The Edge: Where California Culture, Critters and Environment Collide

Review

of an Exhibition

by Kathleen McLean

Published on July 01, 2007, Modified on August 05, 2009

  • Description:

    This interesting exhibition experiment—recently opened at the Oakland Museum of California—was created on a shoestring budget in less than a year. Focused on the ubiquitous nature/culture tensions in California, the exhibition juxtaposes artworks, history artifacts, and natural science specimens—many from the museum’s collections—in interesting and unusual ways.

    Paintings and maps of the estuary that once thrived where the museum now stands made me wonder what, if any, evidence of that rich environment still remains deep below the museum’s concrete foundations. A bear skull, two bear specimens, and a painting of a historic bear kill are accompanied by text that describes the grizzlies that once roamed nearby. How ironic that only taxidermied remnants now occupy this place.

    In a section called “Just Add Water,” sounds of flowing water—usually so soothing—were almost disturbing as I peered into a large photograph of a storm drain that empties into the LA River. Nearby, a three-dimensional graph made of pipes from the local water utility shows California water use over time.

    In another section—“Which Side of the Fence Are You On?”—aerial photos of suburban development are displayed adjacent to a large painting and a taxidermied specimen of a California condor. Comment boards throughout ask visitors to weigh in with their questions and statements.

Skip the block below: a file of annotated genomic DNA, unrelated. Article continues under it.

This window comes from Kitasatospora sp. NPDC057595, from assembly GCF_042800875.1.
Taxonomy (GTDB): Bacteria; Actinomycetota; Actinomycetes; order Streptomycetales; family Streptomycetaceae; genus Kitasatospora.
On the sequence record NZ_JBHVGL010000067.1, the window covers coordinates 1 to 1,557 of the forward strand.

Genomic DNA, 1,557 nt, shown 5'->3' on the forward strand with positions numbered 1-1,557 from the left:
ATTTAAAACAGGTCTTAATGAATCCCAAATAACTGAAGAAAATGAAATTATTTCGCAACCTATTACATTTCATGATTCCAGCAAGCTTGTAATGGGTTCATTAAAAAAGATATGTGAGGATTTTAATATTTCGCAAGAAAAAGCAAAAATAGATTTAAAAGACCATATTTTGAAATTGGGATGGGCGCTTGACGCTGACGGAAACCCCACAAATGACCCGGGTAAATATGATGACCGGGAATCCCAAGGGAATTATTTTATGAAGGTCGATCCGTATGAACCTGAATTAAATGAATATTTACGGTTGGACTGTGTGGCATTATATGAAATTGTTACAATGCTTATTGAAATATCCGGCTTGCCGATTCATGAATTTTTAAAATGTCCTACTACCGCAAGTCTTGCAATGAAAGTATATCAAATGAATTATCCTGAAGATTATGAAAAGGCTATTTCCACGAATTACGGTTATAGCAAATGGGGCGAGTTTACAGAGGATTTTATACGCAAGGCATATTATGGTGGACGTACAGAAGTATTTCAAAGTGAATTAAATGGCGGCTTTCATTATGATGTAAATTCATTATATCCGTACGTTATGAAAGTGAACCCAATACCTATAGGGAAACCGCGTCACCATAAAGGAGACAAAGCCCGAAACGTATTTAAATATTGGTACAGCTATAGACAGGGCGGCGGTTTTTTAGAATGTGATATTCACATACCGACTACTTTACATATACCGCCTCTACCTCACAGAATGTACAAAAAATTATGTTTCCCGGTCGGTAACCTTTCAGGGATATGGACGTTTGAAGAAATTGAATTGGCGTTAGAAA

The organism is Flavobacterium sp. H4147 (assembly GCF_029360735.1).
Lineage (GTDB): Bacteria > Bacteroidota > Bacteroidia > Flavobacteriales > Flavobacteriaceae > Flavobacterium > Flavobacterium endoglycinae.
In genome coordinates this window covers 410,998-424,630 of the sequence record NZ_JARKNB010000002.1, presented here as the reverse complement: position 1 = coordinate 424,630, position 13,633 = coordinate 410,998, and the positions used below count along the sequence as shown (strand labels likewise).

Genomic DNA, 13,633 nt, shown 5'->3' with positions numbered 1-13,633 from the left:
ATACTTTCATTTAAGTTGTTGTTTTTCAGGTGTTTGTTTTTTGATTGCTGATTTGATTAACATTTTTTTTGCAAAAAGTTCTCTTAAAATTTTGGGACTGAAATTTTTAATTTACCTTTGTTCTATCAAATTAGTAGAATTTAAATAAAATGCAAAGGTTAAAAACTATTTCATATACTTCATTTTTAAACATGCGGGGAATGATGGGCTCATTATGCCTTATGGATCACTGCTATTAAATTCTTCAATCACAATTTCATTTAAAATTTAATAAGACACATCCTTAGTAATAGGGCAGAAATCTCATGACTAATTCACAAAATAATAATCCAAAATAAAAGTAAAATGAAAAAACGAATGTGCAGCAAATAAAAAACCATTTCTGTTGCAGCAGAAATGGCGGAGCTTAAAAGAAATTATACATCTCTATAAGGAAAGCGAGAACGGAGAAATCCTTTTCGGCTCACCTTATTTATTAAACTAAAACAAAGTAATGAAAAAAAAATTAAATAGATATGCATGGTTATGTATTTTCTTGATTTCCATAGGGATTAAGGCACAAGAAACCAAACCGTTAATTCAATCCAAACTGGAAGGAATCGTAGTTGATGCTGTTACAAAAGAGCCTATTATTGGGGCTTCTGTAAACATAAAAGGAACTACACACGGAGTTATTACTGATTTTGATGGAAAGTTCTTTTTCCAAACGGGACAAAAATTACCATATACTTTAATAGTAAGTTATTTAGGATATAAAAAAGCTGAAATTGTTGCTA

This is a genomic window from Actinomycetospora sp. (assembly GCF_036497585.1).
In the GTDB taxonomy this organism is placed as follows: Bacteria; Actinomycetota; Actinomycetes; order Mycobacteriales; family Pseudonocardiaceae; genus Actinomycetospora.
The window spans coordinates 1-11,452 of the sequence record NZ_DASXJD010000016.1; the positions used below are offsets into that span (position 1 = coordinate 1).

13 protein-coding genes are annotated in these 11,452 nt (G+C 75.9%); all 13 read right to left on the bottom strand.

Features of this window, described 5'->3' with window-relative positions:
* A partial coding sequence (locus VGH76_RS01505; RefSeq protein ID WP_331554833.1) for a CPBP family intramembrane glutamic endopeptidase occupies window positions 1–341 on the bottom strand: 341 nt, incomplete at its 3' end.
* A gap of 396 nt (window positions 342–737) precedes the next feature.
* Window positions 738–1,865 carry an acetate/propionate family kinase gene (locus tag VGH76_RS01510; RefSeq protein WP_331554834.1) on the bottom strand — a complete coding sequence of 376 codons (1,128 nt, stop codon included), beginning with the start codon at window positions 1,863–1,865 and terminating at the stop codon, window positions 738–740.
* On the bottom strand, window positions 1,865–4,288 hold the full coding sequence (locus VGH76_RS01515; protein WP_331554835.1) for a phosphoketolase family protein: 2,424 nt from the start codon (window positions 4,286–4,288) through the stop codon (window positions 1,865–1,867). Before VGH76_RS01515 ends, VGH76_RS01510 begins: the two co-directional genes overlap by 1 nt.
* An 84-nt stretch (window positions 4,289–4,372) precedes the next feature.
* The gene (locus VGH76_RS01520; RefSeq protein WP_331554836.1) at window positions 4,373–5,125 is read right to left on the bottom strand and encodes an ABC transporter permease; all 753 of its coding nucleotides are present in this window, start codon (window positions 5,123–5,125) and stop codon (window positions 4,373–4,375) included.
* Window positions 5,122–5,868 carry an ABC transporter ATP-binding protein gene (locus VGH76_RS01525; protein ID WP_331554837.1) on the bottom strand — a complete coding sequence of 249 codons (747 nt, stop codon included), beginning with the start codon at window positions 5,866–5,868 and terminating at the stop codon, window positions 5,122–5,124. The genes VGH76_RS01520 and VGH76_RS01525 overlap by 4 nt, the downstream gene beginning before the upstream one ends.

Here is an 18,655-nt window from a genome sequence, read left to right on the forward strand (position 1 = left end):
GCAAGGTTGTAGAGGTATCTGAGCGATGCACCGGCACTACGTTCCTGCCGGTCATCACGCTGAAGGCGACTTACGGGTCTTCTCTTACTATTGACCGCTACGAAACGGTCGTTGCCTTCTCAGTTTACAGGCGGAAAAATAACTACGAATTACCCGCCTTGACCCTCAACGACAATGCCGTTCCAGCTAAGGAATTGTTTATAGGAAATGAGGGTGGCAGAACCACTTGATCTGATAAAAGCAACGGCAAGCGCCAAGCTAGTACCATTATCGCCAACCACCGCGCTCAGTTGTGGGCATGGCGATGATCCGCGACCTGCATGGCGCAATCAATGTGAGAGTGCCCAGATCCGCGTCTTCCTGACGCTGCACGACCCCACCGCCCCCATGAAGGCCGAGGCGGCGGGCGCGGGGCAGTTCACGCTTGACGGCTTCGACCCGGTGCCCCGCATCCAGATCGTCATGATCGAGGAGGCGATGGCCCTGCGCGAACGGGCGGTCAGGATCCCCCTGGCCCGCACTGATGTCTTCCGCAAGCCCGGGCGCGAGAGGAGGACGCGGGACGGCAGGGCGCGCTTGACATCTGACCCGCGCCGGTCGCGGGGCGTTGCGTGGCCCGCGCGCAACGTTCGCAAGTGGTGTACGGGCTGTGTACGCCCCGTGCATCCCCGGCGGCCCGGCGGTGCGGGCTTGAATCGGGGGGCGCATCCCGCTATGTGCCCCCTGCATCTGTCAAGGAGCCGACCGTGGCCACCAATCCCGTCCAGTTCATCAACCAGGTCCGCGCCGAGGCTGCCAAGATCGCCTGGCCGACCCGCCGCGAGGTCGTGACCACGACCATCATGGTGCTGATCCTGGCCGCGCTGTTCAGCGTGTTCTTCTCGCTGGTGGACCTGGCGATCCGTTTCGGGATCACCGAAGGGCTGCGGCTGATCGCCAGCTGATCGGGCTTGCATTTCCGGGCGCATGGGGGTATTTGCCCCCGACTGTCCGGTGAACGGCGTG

The exhibition is small and a bit sparce—understandably, given that it was created so quickly—and I found myself wanting more. I look forward to additional experiments like these, particularly in places like the Oakland Museum with its collections of art, science, and history. By the way, when I visited, the exhibition was full of visitors, reading carefully and talking to each other.

Latest Comments (2)

Ideas, not artifice

by Paul Orselli - July 02, 2007

I love the idea of “quick take” exhibits that can deal with tricky topics without getting caught up in endless “what color Corian?” and “which typeface for the entry panel?” discussions.

Do our approaches toward exhibit design and development tend to favor “surface” more often than “substance”?

User-built

by Wendy Pollock - July 03, 2007

Thinking of minimal-surface exhibits, I noticed in one of the photos (#6) that a bulletin board seems to be making a place for visitor contributions. What’s the focus of this area (e.g., what question or prompt encourages people to write)? And is this user-built mode a way of favoring substance over surface?

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